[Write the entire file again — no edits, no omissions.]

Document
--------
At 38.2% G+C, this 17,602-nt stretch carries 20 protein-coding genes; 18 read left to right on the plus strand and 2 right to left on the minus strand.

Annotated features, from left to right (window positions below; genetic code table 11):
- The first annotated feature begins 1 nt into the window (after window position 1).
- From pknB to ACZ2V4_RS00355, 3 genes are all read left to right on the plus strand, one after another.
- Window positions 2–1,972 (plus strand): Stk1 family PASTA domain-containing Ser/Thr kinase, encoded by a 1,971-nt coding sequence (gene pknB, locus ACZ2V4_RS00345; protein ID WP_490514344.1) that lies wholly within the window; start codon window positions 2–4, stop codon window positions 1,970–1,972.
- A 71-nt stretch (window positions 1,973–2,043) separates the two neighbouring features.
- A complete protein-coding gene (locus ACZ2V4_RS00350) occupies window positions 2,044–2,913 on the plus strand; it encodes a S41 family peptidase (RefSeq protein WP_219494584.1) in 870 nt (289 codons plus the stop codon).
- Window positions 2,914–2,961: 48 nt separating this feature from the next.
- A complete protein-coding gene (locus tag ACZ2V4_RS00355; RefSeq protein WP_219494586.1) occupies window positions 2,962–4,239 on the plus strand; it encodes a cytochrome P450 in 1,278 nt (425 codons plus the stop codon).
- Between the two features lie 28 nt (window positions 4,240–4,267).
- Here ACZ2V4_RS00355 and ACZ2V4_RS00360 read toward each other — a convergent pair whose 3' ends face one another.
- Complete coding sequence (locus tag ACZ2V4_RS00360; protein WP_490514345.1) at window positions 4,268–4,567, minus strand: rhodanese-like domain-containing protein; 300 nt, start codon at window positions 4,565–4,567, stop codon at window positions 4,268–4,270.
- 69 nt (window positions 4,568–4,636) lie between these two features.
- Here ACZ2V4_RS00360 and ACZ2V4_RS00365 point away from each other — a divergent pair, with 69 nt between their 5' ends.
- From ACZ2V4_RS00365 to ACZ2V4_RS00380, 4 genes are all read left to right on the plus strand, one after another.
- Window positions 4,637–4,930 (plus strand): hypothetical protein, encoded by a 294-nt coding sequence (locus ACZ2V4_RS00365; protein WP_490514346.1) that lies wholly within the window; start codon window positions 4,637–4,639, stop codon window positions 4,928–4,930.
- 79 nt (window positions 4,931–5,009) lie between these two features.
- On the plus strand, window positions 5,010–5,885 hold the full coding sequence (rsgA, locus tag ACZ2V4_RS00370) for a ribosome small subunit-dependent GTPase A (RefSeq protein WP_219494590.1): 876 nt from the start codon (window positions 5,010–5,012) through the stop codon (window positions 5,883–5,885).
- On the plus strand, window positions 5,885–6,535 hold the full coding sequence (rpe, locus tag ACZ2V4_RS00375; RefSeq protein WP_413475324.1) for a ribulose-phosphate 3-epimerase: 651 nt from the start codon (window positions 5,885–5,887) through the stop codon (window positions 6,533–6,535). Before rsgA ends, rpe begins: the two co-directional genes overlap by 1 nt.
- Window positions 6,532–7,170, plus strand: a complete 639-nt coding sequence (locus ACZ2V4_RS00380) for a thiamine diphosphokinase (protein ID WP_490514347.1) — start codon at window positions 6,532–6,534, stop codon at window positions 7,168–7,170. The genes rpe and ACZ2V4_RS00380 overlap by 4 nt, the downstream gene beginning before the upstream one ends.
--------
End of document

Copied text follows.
At 38.2% G+C, this 17,602-nt stretch carries 20 protein-coding genes; 18 read left to right on the plus strand and 2 right to left on the minus strand.

Annotated features, from left to right (window positions below; genetic code table 11):
- The first annotated feature begins 1 nt into the window (after window position 1).
- From pknB to ACZ2V4_RS00355, 3 genes are all read left to right on the plus strand, one after another.
- Window positions 2–1,972 (plus strand): Stk1 family PASTA domain-containing Ser/Thr kinase, encoded by a 1,971-nt coding sequence (gene pknB, locus ACZ2V4_RS00345; protein ID WP_490514344.1) that lies wholly within the window; start codon window positions 2–4, stop codon window positions 1,970–1,972.
- A 71-nt stretch (window positions 1,973–2,043) separates the two neighbouring features.
- A complete protein-coding gene (locus ACZ2V4_RS00350) occupies window positions 2,044–2,913 on the plus strand; it encodes a S41 family peptidase (RefSeq protein WP_219494584.1) in 870 nt (289 codons plus the stop codon).
- Window positions 2,914–2,961: 48 nt separating this feature from the next.
- A complete protein-coding gene (locus tag ACZ2V4_RS00355; RefSeq protein WP_219494586.1) occupies window positions 2,962–4,239 on the plus strand; it encodes a cytochrome P450 in 1,278 nt (425 codons plus the stop codon).
- Between the two features lie 28 nt (window positions 4,240–4,267).
- Here ACZ2V4_RS00355 and ACZ2V4_RS00360 read toward each other — a convergent pair whose 3' ends face one another.
- Complete coding sequence (locus tag ACZ2V4_RS00360; protein WP_490514345.1) at window positions 4,268–4,567, minus strand: rhodanese-like domain-containing protein; 300 nt, start codon at window positions 4,565–4,567, stop codon at window positions 4,268–4,270.
- 69 nt (window positions 4,568–4,636) lie between these two features.
- Here ACZ2V4_RS00360 and ACZ2V4_RS00365 point away from each other — a divergent pair, with 69 nt between their 5' ends.
- From ACZ2V4_RS00365 to ACZ2V4_RS00380, 4 genes are all read left to right on the plus strand, one after another.
- Window positions 4,637–4,930 (plus strand): hypothetical protein, encoded by a 294-nt coding sequence (locus ACZ2V4_RS00365; protein WP_490514346.1) that lies wholly within the window; start codon window positions 4,637–4,639, stop codon window positions 4,928–4,930.
- 79 nt (window positions 4,931–5,009) lie between these two features.
- On the plus strand, window positions 5,010–5,885 hold the full coding sequence (rsgA, locus tag ACZ2V4_RS00370) for a ribosome small subunit-dependent GTPase A (RefSeq protein WP_219494590.1): 876 nt from the start codon (window positions 5,010–5,012) through the stop codon (window positions 5,883–5,885).
- On the plus strand, window positions 5,885–6,535 hold the full coding sequence (rpe, locus tag ACZ2V4_RS00375; RefSeq protein WP_413475324.1) for a ribulose-phosphate 3-epimerase: 651 nt from the start codon (window positions 5,885–5,887) through the stop codon (window positions 6,533–6,535). Before rsgA ends, rpe begins: the two co-directional genes overlap by 1 nt.
- Window positions 6,532–7,170, plus strand: a complete 639-nt coding sequence (locus ACZ2V4_RS00380) for a thiamine diphosphokinase (protein ID WP_490514347.1) — start codon at window positions 6,532–6,534, stop codon at window positions 7,168–7,170. The genes rpe and ACZ2V4_RS00380 overlap by 4 nt, the downstream gene beginning before the upstream one ends.